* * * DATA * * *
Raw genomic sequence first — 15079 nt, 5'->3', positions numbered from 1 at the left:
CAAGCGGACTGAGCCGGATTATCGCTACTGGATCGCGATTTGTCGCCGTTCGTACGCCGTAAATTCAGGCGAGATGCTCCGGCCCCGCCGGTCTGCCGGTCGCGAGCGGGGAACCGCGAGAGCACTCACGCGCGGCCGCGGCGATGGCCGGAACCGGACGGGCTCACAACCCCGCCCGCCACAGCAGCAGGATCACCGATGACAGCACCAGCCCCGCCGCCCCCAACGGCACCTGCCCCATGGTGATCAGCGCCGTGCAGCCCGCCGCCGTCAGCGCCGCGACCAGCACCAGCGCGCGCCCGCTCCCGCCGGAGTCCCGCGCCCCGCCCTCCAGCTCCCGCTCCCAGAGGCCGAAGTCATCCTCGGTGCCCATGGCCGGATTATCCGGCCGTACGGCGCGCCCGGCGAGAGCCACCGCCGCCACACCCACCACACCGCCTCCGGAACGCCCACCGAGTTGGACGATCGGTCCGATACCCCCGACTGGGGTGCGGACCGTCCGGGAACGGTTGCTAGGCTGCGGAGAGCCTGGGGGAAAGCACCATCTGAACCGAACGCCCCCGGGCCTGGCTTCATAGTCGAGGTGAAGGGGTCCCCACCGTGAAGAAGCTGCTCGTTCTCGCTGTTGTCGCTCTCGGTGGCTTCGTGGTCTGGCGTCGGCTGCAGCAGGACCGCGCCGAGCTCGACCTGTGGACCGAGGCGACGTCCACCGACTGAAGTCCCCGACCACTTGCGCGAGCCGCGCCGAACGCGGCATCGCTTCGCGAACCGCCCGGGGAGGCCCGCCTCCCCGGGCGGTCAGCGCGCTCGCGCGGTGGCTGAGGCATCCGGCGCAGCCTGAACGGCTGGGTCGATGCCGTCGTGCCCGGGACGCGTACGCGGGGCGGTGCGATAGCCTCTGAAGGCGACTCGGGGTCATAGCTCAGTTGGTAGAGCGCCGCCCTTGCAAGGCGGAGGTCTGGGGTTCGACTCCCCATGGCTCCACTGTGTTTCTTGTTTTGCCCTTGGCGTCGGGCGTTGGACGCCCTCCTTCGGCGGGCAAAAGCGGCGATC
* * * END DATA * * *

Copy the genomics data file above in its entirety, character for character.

Raw genomic sequence first — 15079 nt, 5'->3', positions numbered from 1 at the left:
CAAGCGGACTGAGCCGGATTATCGCTACTGGATCGCGATTTGTCGCCGTTCGTACGCCGTAAATTCAGGCGAGATGCTCCGGCCCCGCCGGTCTGCCGGTCGCGAGCGGGGAACCGCGAGAGCACTCACGCGCGGCCGCGGCGATGGCCGGAACCGGACGGGCTCACAACCCCGCCCGCCACAGCAGCAGGATCACCGATGACAGCACCAGCCCCGCCGCCCCCAACGGCACCTGCCCCATGGTGATCAGCGCCGTGCAGCCCGCCGCCGTCAGCGCCGCGACCAGCACCAGCGCGCGCCCGCTCCCGCCGGAGTCCCGCGCCCCGCCCTCCAGCTCCCGCTCCCAGAGGCCGAAGTCATCCTCGGTGCCCATGGCCGGATTATCCGGCCGTACGGCGCGCCCGGCGAGAGCCACCGCCGCCACACCCACCACACCGCCTCCGGAACGCCCACCGAGTTGGACGATCGGTCCGATACCCCCGACTGGGGTGCGGACCGTCCGGGAACGGTTGCTAGGCTGCGGAGAGCCTGGGGGAAAGCACCATCTGAACCGAACGCCCCCGGGCCTGGCTTCATAGTCGAGGTGAAGGGGTCCCCACCGTGAAGAAGCTGCTCGTTCTCGCTGTTGTCGCTCTCGGTGGCTTCGTGGTCTGGCGTCGGCTGCAGCAGGACCGCGCCGAGCTCGACCTGTGGACCGAGGCGACGTCCACCGACTGAAGTCCCCGACCACTTGCGCGAGCCGCGCCGAACGCGGCATCGCTTCGCGAACCGCCCGGGGAGGCCCGCCTCCCCGGGCGGTCAGCGCGCTCGCGCGGTGGCTGAGGCATCCGGCGCAGCCTGAACGGCTGGGTCGATGCCGTCGTGCCCGGGACGCGTACGCGGGGCGGTGCGATAGCCTCTGAAGGCGACTCGGGGTCATAGCTCAGTTGGTAGAGCGCCGCCCTTGCAAGGCGGAGGTCTGGGGTTCGACTCCCCATGGCTCCACTGTGTTTCTTGTTTTGCCCTTGGCGTCGGGCGTTGGACGCCCTCCTTCGGCGGGCAAAAGCGGCGATC